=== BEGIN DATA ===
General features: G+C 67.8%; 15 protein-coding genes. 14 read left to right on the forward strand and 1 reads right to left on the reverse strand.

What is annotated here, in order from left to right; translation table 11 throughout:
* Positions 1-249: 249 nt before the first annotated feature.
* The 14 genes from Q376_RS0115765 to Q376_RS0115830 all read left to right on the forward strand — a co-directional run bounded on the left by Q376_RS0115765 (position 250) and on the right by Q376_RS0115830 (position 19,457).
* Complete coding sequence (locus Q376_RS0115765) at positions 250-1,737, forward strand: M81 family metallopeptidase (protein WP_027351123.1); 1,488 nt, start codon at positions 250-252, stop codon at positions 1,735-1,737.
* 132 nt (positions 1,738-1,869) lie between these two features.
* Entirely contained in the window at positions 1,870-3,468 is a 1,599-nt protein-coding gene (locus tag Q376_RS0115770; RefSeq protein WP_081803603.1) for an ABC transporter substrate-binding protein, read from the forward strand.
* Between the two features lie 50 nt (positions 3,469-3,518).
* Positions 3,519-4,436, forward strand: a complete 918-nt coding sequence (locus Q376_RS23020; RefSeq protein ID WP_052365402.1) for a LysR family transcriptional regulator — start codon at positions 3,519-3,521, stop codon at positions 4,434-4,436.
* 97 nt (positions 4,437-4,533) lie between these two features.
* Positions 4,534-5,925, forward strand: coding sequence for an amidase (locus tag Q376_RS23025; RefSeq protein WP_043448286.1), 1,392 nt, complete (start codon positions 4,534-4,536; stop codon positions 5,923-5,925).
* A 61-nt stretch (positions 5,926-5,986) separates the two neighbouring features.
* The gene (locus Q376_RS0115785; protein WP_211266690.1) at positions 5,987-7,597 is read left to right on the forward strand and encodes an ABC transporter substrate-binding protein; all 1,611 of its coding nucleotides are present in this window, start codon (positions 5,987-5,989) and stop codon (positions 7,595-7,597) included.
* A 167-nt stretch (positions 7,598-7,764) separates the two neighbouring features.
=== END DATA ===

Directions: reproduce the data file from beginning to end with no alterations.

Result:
General features: G+C 67.8%; 15 protein-coding genes. 14 read left to right on the forward strand and 1 reads right to left on the reverse strand.

What is annotated here, in order from left to right; translation table 11 throughout:
* Positions 1-249: 249 nt before the first annotated feature.
* The 14 genes from Q376_RS0115765 to Q376_RS0115830 all read left to right on the forward strand — a co-directional run bounded on the left by Q376_RS0115765 (position 250) and on the right by Q376_RS0115830 (position 19,457).
* Complete coding sequence (locus Q376_RS0115765) at positions 250-1,737, forward strand: M81 family metallopeptidase (protein WP_027351123.1); 1,488 nt, start codon at positions 250-252, stop codon at positions 1,735-1,737.
* 132 nt (positions 1,738-1,869) lie between these two features.
* Entirely contained in the window at positions 1,870-3,468 is a 1,599-nt protein-coding gene (locus tag Q376_RS0115770; RefSeq protein WP_081803603.1) for an ABC transporter substrate-binding protein, read from the forward strand.
* Between the two features lie 50 nt (positions 3,469-3,518).
* Positions 3,519-4,436, forward strand: a complete 918-nt coding sequence (locus Q376_RS23020; RefSeq protein ID WP_052365402.1) for a LysR family transcriptional regulator — start codon at positions 3,519-3,521, stop codon at positions 4,434-4,436.
* 97 nt (positions 4,437-4,533) lie between these two features.
* Positions 4,534-5,925, forward strand: coding sequence for an amidase (locus tag Q376_RS23025; RefSeq protein WP_043448286.1), 1,392 nt, complete (start codon positions 4,534-4,536; stop codon positions 5,923-5,925).
* A 61-nt stretch (positions 5,926-5,986) separates the two neighbouring features.
* The gene (locus Q376_RS0115785; protein WP_211266690.1) at positions 5,987-7,597 is read left to right on the forward strand and encodes an ABC transporter substrate-binding protein; all 1,611 of its coding nucleotides are present in this window, start codon (positions 5,987-5,989) and stop codon (positions 7,595-7,597) included.
* A 167-nt stretch (positions 7,598-7,764) separates the two neighbouring features.